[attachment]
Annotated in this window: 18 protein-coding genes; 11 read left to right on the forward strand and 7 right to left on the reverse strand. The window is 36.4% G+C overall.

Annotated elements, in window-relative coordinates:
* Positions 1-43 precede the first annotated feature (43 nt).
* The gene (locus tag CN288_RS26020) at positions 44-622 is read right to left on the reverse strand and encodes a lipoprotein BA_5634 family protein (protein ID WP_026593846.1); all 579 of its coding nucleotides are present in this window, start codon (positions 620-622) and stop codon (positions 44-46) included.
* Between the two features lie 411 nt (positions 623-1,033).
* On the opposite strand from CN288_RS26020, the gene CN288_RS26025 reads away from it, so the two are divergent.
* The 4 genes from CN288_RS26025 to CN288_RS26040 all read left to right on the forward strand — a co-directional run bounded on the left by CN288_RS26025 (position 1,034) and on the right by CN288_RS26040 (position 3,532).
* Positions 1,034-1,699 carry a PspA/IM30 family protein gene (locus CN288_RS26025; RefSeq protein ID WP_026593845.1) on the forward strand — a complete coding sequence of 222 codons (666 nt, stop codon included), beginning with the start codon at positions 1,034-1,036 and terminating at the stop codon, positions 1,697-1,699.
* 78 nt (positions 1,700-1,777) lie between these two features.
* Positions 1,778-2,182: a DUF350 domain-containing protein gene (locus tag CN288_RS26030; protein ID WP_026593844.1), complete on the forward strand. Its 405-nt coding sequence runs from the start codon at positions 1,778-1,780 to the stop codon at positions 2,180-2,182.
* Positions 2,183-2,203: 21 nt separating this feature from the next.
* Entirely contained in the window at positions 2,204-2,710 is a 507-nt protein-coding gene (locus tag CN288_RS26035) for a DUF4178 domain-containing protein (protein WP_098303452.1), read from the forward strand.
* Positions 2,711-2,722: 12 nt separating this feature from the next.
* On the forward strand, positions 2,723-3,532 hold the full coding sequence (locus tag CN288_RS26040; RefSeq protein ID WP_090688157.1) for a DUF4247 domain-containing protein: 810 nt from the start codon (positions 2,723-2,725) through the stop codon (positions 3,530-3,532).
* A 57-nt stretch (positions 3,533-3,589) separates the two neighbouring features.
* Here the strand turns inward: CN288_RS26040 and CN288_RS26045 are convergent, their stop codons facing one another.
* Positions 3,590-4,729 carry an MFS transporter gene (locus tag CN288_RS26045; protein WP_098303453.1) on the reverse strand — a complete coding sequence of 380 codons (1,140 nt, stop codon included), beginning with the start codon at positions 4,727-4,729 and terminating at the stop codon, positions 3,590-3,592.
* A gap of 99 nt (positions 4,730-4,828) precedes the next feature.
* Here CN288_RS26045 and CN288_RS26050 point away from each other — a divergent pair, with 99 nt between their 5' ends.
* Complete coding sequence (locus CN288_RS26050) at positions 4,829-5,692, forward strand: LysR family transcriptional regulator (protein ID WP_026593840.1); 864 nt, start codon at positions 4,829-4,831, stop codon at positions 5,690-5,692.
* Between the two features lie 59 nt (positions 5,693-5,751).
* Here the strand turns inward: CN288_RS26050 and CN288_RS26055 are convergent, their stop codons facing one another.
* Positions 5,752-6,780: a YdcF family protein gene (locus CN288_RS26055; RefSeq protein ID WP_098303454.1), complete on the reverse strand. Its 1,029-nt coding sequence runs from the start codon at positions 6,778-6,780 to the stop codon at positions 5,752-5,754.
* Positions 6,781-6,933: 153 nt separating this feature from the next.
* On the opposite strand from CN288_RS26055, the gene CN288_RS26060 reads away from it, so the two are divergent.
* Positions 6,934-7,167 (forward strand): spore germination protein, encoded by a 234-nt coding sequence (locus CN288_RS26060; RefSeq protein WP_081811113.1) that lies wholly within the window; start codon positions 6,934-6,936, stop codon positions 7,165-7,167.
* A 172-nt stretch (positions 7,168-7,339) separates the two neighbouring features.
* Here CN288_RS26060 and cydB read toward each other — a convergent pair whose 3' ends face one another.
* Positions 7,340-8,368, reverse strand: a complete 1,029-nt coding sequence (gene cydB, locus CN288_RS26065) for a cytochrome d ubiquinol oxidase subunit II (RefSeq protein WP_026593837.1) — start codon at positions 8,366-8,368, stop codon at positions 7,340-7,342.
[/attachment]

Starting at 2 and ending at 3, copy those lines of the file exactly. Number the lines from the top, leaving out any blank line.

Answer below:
Annotated elements, in window-relative coordinates:
* Positions 1-43 precede the first annotated feature (43 nt).